2. Whitehead pp 54-55. The author says that says that Napoleon would have remembered Tyrwhitt's visit to Paris in 1801 as secretary and emissary of the Prince Regent.
3. Mme de Staël is uncritically quoted at some length in support of the author's view, concluding with, "he is a chess-master whose opponents happen to be the rest of humanity". She also quotes Philip Dwyer in claiming that Napoleon dispensed with people when they ceased to be useful. One does wonder about his tolerance of Talleyrand and Fouché in this respect! Anne Whitehead, The Emperor's Shadow, Bonaparte, Betsy and the Balcombes (London 2015) pp 49,62, 94
The author also exaggerates Napoleon's desire to escape, which was virtually non-existent, but which nevertheless understandably preoccupied Hudson Lowe and Lord Bathurst. For example the author comments on a conversation between Napoleon and Admiral Pulteney Malcolm in which the latter said had rowed around the island, that it was "useful information that a rowing boat could approach the cliffs." Whitehead p. 129.
4. Whitehead pp 281,300, 330.
5. The author and I disagree whether William Balcombe was actually at the wedding. I have a copy of the certificate and am pretty certain that the first signatory was Jane Balcombe, not William Balcombe. It could of course be Betsy's mother, but her mother although known as Jane was christened Emma Jane.
According to Betsy, Abell later admitted that he never had any affection for her, and that "he merely married under the hope of gaining something good thru my father and his exalted interests. " Letter from Betsy to Major-General Sir Henry Torrens, 10 August 1824, quoted in Whitead pp330-332.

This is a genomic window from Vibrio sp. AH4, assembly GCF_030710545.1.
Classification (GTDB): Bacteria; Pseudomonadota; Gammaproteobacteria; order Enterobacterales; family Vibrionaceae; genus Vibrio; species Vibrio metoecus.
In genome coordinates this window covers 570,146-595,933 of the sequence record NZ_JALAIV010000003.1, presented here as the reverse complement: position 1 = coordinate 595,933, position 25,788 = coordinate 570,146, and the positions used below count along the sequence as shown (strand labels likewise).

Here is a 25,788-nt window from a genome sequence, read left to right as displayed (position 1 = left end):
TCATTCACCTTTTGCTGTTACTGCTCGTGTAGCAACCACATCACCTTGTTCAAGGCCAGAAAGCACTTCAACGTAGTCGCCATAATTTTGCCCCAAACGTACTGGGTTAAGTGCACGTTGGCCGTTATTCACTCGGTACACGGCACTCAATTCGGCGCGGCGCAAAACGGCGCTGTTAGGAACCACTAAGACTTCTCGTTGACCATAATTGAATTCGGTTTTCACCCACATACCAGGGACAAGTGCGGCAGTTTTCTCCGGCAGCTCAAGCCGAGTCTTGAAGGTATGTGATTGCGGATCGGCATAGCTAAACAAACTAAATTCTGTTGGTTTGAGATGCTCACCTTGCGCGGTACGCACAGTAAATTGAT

6. Tyrwhitt to Hudson Lowe, Dec 8th 1817, quoted in Whithead p 191.
7. Whitehead pp 203-4, 282-4.
8. Whitehead p 197

Friday, 14 June 2019

Prince of Wales at Napoleon's Tomb, 1925

Visit of Prince of Wales to Napoleon's Tomb, 1925 (1)

Over the years there have been only a handful of Royal visits to St Helena. One of the earliest, perhaps even the first, was that of the Prince of Wales in 1925.

A willow tree being planted to commemorate the visit

The opening passage in the speech he had made on arrival on the island began with a glowing reference to Napoleon, although he was not mentioned by name.

I need not assure you of the deep interest with which I set foot on an Island whose name is so well known to all students of History, not only because it was here that were written the closing pages of a great and romantic life story – the story of the Emperor whose mortal remains now lie on the banks of the Seine, where many soldiers of France have found a resting place ... (2)

Delivered in the shadow of the horrific loss of life in the Great War, the speech evokes memories of a time when France was Britain's closest ally, and when Napoleon was looked on far more favourably in the United Kingdom than a half century later.

Commemoration of Centenary of Napoleon's death

Four years earlier there had been a joint Anglo-French commemoration of the centenary of Napoleon's death, with the Union Jack proudly displayed over Napoleon's tomb alongside the French tricolour.